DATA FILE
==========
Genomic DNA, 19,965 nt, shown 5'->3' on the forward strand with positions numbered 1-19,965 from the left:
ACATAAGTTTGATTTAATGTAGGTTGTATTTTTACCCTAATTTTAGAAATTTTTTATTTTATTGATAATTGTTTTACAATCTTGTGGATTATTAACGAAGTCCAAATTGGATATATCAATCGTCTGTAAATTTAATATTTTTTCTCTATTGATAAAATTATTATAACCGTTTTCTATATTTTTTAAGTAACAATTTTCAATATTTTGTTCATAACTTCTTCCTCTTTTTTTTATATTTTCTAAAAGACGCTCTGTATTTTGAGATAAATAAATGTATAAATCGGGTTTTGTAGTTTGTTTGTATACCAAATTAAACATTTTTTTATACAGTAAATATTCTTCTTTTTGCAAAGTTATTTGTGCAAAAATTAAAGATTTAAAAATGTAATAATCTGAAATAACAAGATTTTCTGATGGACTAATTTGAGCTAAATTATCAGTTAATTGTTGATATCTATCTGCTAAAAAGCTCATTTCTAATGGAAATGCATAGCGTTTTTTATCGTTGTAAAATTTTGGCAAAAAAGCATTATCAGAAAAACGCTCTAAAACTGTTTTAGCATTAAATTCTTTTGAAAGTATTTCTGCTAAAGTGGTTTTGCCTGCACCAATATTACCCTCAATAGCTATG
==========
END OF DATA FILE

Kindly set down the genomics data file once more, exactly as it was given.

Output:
Genomic DNA, 19,965 nt, shown 5'->3' on the forward strand with positions numbered 1-19,965 from the left:
ACATAAGTTTGATTTAATGTAGGTTGTATTTTTACCCTAATTTTAGAAATTTTTTATTTTATTGATAATTGTTTTACAATCTTGTGGATTATTAACGAAGTCCAAATTGGATATATCAATCGTCTGTAAATTTAATATTTTTTCTCTATTGATAAAATTATTATAACCGTTTTCTATATTTTTTAAGTAACAATTTTCAATATTTTGTTCATAACTTCTTCCTCTTTTTTTTATATTTTCTAAAAGACGCTCTGTATTTTGAGATAAATAAATGTATAAATCGGGTTTTGTAGTTTGTTTGTATACCAAATTAAACATTTTTTTATACAGTAAATATTCTTCTTTTTGCAAAGTTATTTGTGCAAAAATTAAAGATTTAAAAATGTAATAATCTGAAATAACAAGATTTTCTGATGGACTAATTTGAGCTAAATTATCAGTTAATTGTTGATATCTATCTGCTAAAAAGCTCATTTCTAATGGAAATGCATAGCGTTTTTTATCGTTGTAAAATTTTGGCAAAAAAGCATTATCAGAAAAACGCTCTAAAACTGTTTTAGCATTAAATTCTTTTGAAAGTATTTCTGCTAAAGTGGTTTTGCCTGCACCAATATTACCCTCAATAGCTATG